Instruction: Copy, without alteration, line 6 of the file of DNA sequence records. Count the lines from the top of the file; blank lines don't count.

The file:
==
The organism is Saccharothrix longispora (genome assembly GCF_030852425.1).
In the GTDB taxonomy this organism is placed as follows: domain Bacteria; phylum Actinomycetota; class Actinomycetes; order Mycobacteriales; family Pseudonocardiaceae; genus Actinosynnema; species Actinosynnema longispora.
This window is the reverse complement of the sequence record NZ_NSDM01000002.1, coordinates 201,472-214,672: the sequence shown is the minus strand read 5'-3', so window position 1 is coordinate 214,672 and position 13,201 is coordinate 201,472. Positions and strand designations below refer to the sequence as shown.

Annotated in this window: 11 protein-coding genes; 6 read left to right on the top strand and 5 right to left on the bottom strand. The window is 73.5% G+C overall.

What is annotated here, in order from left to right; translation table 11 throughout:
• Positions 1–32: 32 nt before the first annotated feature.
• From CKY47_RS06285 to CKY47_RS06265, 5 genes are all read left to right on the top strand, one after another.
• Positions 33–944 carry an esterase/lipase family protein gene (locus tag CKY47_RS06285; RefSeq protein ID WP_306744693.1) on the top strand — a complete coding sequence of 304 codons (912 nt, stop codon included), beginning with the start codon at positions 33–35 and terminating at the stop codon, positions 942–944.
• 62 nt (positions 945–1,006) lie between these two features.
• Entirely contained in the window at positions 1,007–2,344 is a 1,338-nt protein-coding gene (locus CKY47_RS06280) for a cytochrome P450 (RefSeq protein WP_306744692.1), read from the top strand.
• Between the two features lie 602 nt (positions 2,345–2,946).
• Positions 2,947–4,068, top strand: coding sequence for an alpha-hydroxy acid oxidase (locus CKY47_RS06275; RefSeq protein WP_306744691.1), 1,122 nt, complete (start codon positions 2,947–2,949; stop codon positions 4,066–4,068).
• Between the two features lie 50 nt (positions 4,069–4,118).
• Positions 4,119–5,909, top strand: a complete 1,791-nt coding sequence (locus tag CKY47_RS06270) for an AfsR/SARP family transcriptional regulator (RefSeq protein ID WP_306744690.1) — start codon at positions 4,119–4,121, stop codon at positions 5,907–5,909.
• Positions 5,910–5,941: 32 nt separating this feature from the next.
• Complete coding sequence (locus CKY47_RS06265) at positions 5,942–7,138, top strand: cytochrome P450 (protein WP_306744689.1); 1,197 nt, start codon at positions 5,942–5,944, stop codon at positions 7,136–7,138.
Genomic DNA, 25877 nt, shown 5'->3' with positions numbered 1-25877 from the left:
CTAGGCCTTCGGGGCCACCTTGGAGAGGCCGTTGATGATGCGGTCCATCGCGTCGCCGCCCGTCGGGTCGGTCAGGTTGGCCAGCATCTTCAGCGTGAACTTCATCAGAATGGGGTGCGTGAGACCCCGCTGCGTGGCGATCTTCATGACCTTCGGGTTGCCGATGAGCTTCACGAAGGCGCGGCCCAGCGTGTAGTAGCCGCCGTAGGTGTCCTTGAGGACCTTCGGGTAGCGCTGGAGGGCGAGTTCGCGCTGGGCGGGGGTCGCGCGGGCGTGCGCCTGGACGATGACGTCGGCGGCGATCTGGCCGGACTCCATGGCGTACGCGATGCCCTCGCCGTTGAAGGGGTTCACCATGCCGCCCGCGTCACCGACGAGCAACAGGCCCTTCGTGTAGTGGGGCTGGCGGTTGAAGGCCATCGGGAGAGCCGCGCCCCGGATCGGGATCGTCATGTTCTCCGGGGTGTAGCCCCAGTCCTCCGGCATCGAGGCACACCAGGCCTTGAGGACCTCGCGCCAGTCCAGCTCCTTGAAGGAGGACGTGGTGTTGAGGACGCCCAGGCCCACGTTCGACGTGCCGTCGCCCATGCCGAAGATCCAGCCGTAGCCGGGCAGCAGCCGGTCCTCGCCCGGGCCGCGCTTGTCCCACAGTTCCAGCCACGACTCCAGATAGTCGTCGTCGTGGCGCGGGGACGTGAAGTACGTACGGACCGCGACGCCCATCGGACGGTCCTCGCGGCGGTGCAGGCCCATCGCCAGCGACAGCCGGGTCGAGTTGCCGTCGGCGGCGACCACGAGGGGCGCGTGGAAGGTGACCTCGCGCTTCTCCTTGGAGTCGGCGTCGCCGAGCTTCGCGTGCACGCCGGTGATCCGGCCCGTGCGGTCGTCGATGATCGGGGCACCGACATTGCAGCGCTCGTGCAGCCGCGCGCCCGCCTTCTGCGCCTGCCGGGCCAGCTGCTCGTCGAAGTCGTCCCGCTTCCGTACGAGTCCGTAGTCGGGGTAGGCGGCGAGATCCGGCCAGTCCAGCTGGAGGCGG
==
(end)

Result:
• Positions 1–32: 32 nt before the first annotated feature.